Configuring the JupyterHub image is a bit more complex. You will almost certainly want to run it on a docker network, mount directories and override the jupyterhub_config.py file. A script for launching the image and managing these configurations has been written and is available in GitHub alongside the image’s Dockerfile.

Installing GenePattern Notebook manually

A more flexible, albeit more manual, way to integrate GenePattern Notebook is to install the extensions directly into your Jupyter or JupyterHub environments.

All of the Jupyter extensions have been made available through the pip and conda package managers, and can be installed with a single command. Installing JupyterHub extensions, on the other hand, is a more “hands on” process, requiring pulling code from GitHub.

Python 3.6+ is required for all packages.

jupyter-wysiwyg

Note: At the moment this package only supports classic Jupyter Notebook. Compatibility with JupyterLab is coming in the future.

This package contains a rich text editor for markdown cells. To install jupyter-wysiwyg, run either of the following commands inside the same Python environment in which you installed Jupyter:

pip install jupyter-wysiwyg
conda install -c genepattern jupyter-wysiwyg

Upon installation, the extension should automatically register and enable itself with your Jupyter environment. However, if you’re using an older version of Jupyter that predates 5.3, this may not happen, in which case you will need to manually install and enable the extension using the following commands:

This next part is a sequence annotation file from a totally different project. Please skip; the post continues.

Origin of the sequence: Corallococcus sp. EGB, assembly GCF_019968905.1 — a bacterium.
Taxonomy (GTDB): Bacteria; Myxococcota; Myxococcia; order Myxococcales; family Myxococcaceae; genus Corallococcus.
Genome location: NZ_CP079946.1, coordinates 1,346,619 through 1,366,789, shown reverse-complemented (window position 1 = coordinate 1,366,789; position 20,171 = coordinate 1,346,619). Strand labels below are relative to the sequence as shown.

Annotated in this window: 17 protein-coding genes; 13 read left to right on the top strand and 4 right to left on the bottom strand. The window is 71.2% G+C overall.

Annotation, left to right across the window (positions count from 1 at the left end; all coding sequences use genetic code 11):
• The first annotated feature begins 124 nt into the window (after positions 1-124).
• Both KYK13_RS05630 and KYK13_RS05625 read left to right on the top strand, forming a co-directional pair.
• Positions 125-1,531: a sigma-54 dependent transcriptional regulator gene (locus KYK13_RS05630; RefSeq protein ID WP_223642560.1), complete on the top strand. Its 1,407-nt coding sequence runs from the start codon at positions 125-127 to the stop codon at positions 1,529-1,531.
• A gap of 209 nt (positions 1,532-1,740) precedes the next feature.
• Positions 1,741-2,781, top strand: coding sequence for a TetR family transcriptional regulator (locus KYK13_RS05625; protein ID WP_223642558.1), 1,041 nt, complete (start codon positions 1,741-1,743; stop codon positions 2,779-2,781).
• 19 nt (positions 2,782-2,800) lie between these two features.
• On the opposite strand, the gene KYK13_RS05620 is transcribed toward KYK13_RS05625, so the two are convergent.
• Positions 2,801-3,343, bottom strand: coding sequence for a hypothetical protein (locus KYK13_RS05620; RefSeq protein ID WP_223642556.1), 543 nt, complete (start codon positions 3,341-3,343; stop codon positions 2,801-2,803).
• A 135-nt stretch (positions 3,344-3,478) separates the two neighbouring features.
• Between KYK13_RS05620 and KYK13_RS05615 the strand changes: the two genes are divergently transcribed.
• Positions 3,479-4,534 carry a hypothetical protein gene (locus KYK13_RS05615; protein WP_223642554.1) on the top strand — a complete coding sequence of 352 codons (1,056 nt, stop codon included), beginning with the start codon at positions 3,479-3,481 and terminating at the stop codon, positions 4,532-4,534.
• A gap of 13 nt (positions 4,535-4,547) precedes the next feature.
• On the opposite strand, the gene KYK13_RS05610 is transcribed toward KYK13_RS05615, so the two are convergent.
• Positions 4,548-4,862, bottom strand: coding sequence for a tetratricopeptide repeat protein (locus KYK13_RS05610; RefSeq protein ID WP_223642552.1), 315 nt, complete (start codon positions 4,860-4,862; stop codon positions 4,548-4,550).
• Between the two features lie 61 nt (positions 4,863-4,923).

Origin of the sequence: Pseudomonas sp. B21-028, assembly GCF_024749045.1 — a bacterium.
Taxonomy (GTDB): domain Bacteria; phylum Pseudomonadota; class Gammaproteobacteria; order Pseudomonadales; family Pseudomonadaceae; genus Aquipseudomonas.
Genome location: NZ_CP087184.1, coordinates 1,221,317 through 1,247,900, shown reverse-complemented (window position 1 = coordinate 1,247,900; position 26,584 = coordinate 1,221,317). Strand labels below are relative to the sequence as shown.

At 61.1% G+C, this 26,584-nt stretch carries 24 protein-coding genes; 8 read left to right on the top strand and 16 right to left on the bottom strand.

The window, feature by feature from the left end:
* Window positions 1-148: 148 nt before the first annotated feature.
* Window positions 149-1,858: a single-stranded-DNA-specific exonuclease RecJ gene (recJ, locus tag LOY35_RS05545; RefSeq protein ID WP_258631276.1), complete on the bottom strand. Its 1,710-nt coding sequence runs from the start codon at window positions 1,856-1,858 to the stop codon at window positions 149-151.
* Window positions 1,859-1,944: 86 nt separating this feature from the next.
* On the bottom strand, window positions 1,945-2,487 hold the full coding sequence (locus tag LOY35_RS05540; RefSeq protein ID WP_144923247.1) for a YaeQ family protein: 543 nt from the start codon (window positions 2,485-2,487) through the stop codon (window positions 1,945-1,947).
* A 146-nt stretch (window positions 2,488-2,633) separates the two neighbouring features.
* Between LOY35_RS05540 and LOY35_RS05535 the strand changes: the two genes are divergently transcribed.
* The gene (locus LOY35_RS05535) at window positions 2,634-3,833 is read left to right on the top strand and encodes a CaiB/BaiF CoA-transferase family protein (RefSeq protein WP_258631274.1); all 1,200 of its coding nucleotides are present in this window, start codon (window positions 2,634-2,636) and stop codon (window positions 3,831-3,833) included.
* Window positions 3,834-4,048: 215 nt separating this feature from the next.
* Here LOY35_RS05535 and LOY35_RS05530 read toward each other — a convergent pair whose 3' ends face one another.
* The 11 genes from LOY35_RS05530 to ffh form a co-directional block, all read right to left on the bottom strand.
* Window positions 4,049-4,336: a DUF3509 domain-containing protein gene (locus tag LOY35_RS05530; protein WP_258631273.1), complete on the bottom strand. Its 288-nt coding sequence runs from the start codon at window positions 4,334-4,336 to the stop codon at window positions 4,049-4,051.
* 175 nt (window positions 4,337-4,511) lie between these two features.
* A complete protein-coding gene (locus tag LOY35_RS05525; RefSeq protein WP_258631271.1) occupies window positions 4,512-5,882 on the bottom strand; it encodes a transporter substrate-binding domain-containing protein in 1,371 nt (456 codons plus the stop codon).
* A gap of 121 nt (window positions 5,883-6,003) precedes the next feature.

jupyter nbextension install --py jupyter-wysiwyg
jupyter nbextension enable jupyter-wysiwyg

nbtools

Note: JupyterLab support for this extension is in beta, and can be installed from pip using the --pre flag.

This is a framework for automatically generating user-friendly interactive widgets. To install nbtools, run either of the following commands.

pip install nbtools
conda install -c genepattern nbtools

If your Jupyter install includes separate environments for Jupyter and for its various kernels, you may need to install nbtools in each.

If using an older (pre-5.3) version of Jupyter, you will also need to install and enable nbtools manually (see the instructions under jupyter-wysiwyg).

genepattern-notebook

Note: JupyterLab support for this extension is in beta, and can be installed from pip using the --pre flag.

This extension provides users with the ability to embed and execute widgets for hundreds of popular biologic and bioinformatic tools. To install genepattern-notebook, run either of the following commands.

pip install genepattern-notebook
conda install -c genepattern genepattern-notebook

Some optional genepattern-notebook functionality depends on the pandas library. You may want to install it alongside the extension using one of the following commands:

pip install pandas
conda install pandas

Installing the genepattern-notebook extension also installs nbtools and genepattern-python, as they are both dependencies of genepattern-notebook.

If your Jupyter install includes separate environments for Jupyter and for its various kernels, you may need to install genepattern-notebook in each.

If using an older (pre-5.3) version of Jupyter, you will also need to install and enable genepattern-notebook manually (see the instructions under jupyter-wysiwyg).

genepattern-python

This is a programmatic client used to call the GenePattern API. To install it, run either of the following commands.

pip install genepattern-python
conda install -c genepattern genepattern-python